Suspense be damned. I’m just going to give away the ending of this review: Crystal Pite’s Plot Point, which closes Pacific Northwest Ballet’s Her Story triple bill, is a terrific piece of dance-theater. Intelligent, original, fun to watch and, yes, suspenseful, Plot Point sets a bar for how many layers a dance work can encompass. It shares the Her Story bill with two other works by woman choreographers: Jessica Lang’s sunny Her Door to the Sky and Twyla Tharp’s unfortunate Afternoon Ball.
Created in 2010 on Nederlands Dans Theater, where Pite is associate choreographer, Plot Point is her experiment in rendering a written screenplay in wordless movement. For this restaging, she revised and tightened (from 47 to 32 minutes) the work in collaboration with PNB’s terrific dancers, who are divided into two camps: “Replicas” wearing all-white costumes and masks, representing tropes like the Femme Fatale (Leah Terada), the Straying Husband (William Lin-Yee), the Jilted Wife (Emma Love Suddarth), the Cuckolded Spouse (Kyle Davis) and Thugs (Lee and Davis); and full-color characters who flesh out those archetypes in a specific space and time: Leah Merchant, Karel Cruz, Lindsi Dec, Lucien Postlewaite, Ryan Cardea and Miles Pertl. James Moore, Noelani Pantastico, Benjamin Griffiths and Leta Biasucci completed the opening-night cast.
In an onstage interview the evening prior, Pite told PNB artistic director Peter Boal that the ballet has no plot per se, but a narrative emerges nevertheless: Conjuring midcentury, big-city America, the dancers wear slip dresses, trench coats, suits and fedoras and gather for a birthday cocktail party. Two married people are caught in an illicit affair, and their jilted spouses seek vengeance. Pite’s surprising and spot-on musical choice – excerpts from Bernard Herrmann’s sleekly dramatic score from the Alfred Hitchcock thriller Psycho, played live by the PNB Orchestra led by conductor Emil de Cou – perfectly supports the action.
Pite assigned the replicas two-dimensional, stop-motion movement that mixes breaking, mime and contemporary. Like puppeteers, the replicas lead the hapless characters into all manner of trouble, from passionate embraces, to handing briefcases of cash to hit men, to fistfights and emotional breakdowns. The fleshed-out characters feel the happiness, fear, abandon and abandonment that their amoral avatars can’t comprehend, but the replicas get the last word in a surreal final twist. These id-like forces are more powerful than we like to think.
The dancers dig into Pite’s expressionistic choreography, releasing any balletic inflections and personal mannerisms not essential to their characters, just as actors do. The replica dancers are arguably more remarkable for their embrace of an alien physicality, and their split-second timing with Owen Belton’s sound design of footsteps, doorbells and gunshots.
Pite’s team of collaborators built a maquette-style environment where the meta-story unfurls. Alan Brodie’s lighting plays right into Jay Gower Taylor’s cutout set pieces, which trace the façade of a house, streetlights and a thicket of trees. Layering so many visual and sonic elements belies Pite’s quest to represent words purely in movement: Plot Point is absolutely a Gesamtkunstwerk, but then so was Psycho.
Lang’s Her Door to the Sky pays homage to Georgia O’Keeffe’s “Patio Doors” paintings of the 1940s, in which the American painter rendered elevations of her home in Abiquiú, New Mexico. Co-commissioned by PNB and Jacob’s Pillow Dance Festival in 2016, the 21-minute piece will be performed on PNB’s 2018 tour to Paris.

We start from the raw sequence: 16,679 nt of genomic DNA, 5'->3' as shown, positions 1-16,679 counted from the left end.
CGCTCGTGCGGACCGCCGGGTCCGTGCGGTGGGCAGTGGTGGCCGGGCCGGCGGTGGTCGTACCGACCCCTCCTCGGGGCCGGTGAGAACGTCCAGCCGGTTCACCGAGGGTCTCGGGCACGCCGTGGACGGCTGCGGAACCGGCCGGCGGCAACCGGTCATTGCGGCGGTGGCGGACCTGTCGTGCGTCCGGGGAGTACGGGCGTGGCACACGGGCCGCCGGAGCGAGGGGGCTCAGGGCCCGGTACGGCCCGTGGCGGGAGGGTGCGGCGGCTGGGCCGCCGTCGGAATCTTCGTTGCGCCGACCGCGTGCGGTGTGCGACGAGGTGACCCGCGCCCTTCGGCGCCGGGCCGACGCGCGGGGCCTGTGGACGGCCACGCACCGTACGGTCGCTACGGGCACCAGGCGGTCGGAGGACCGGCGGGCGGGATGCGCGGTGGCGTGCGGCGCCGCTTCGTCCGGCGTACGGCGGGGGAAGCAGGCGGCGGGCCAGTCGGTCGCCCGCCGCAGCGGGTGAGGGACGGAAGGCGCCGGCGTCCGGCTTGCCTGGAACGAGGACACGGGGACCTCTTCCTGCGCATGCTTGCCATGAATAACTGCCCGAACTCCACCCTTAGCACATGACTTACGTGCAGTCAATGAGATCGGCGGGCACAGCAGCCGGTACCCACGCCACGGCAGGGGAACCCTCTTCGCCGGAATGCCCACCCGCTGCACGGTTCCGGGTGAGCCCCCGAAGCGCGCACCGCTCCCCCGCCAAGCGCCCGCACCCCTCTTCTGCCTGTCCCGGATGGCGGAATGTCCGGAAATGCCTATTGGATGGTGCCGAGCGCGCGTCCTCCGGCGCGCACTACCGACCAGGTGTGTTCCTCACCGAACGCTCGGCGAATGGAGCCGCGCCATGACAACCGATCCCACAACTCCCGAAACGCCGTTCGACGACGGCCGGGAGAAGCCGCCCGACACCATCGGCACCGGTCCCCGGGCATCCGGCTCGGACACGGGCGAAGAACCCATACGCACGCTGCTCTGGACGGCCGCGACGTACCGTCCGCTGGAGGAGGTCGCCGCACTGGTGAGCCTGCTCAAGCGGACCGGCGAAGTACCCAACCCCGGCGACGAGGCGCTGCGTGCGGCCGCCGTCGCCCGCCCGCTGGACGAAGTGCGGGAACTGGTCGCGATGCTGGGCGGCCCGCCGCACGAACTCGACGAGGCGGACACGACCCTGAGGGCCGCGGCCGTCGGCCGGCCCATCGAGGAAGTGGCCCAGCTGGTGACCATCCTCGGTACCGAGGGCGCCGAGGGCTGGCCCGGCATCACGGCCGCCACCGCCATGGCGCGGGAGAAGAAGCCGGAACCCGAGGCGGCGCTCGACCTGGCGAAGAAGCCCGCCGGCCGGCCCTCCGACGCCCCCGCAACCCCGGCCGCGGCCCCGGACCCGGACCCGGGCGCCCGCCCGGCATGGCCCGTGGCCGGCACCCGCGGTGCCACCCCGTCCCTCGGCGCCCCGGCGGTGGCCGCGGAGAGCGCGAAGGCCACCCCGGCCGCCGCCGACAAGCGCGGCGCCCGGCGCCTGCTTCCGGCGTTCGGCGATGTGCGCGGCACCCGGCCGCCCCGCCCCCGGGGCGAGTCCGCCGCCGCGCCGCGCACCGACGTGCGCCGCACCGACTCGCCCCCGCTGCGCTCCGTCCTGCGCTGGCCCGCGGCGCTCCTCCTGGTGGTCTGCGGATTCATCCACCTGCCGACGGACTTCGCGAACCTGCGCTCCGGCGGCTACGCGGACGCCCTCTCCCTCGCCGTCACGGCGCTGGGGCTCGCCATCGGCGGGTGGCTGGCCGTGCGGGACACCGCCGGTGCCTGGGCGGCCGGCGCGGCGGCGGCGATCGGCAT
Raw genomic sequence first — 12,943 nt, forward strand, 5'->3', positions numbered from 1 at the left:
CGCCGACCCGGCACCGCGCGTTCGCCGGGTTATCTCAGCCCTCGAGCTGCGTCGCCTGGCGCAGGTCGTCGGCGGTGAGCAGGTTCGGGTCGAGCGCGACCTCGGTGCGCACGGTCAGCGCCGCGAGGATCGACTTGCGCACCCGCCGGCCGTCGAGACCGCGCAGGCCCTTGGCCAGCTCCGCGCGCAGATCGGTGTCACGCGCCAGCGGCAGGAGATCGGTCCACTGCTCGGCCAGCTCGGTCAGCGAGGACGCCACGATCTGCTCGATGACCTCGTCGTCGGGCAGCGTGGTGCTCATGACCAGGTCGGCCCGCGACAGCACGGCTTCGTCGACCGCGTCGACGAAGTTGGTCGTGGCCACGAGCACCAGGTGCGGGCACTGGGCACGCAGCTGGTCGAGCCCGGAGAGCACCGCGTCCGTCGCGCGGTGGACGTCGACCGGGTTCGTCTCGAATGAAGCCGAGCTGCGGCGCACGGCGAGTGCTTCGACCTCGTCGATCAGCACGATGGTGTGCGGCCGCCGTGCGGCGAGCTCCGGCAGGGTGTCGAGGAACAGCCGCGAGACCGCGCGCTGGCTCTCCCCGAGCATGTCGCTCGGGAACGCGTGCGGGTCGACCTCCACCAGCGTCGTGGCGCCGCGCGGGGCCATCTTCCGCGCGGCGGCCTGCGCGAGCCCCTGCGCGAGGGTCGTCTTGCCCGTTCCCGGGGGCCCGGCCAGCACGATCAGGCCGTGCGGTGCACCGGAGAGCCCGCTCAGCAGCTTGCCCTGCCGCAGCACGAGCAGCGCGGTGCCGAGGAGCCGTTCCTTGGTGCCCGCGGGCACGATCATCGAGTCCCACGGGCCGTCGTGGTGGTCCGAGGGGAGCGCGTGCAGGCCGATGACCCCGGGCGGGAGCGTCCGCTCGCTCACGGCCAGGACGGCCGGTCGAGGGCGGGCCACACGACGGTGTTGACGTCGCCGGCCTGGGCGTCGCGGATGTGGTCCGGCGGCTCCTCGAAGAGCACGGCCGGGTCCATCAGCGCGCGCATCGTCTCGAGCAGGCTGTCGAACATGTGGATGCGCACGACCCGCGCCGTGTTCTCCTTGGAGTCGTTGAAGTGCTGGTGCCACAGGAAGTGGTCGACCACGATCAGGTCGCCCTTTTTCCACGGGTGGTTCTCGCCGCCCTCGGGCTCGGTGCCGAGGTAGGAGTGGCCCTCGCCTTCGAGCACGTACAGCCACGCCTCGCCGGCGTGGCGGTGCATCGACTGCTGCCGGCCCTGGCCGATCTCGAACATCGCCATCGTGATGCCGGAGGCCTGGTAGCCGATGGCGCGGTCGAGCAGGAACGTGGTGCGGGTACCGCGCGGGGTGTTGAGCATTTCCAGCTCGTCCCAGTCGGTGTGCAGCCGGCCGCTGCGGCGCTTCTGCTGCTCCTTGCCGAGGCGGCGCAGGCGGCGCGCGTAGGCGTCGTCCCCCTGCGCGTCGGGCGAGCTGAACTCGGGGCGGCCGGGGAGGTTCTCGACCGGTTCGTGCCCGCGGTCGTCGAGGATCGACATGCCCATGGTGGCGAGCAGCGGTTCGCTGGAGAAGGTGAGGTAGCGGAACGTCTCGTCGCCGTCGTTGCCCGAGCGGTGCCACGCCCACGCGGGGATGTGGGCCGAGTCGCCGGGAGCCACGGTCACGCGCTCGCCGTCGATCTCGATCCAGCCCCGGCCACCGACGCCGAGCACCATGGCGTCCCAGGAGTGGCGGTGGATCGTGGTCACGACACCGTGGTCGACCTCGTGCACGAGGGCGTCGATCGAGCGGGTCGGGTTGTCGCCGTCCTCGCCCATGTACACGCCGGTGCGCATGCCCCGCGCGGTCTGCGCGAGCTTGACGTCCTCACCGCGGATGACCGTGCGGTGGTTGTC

The set re-creates O’Keeffe’s adobe façade under a turquoise-blue sky. A large central window serves an entry and exit point for Sarah Ricard Orza in a featured role that suggests a steel-spined pioneer woman. Four additional women and five men are her supporting cast, all dressed in Bradon McDonald’s dip-dyed costumes. Gathered skirts swirl around the women in swaths of color, and the full-coverage bodices are a rare sight on today’s ballet stage – they look almost liturgical in comparison.
Lang’s choice of music has a frisson of the prairie in it too. Benjamin Britten’s Simple Symphony, led by de Cou, has the same spirited, vernacular warmth of Aaron Copland’s score for Agnes de Mille’s Rodeo. Lang wanted to use that music, but switched to the Britten when she learned that O’Keeffe despised Copland. Lang’s choreography is in the vein of de Mille, rich in folksy inflections and balletic lyricism, alternately joyful and conflicted as it follows the music. Brief moments stand out, like Dylan Wald’s petit allegro solo and Jerome Tisserand’s last-second leap.
If you haven’t got anything nice to say about Tharp’s Afternoon Ball, come sit by me. This shallow, 19-minute work about homeless youth, commissioned by PNB in 2008, spins an unintentionally laughable fairy tale of street life, where Judy Garland’s happy hobo meets Zoolander’s Derelicte.
Afternoon Ball has two things to recommend it: the minimalist string score Afternoon of the Elves by Vladimir Martynov (conducted by Allan Dameron) and PNB’s dancers. As Dumpster-diving guttersnipes, Angelica Generosa, Griffiths and Postlewaite gamely shimmy their heads, kick their heels and mime faux-befuddlement, like circus clowns looking into a cannon. Their costumes are as off the mark as the concept: cargo pants with one leg cut off do not a homeless person, or a compelling character, make.
The music eventually turns into a waltz for Laura Tisserand and Miles Pertl, elegantly attired in Regency-inspired gown and tails. Griffiths parallels their movement while gazing at them longingly as though peering from a frozen alley into a cozy living room; the character’s bourgeois longing is facile, but Griffiths dances with sincere, affecting desperation. Luckily for Tharp, the dancers are far better than this material, and they force you to find some value in it.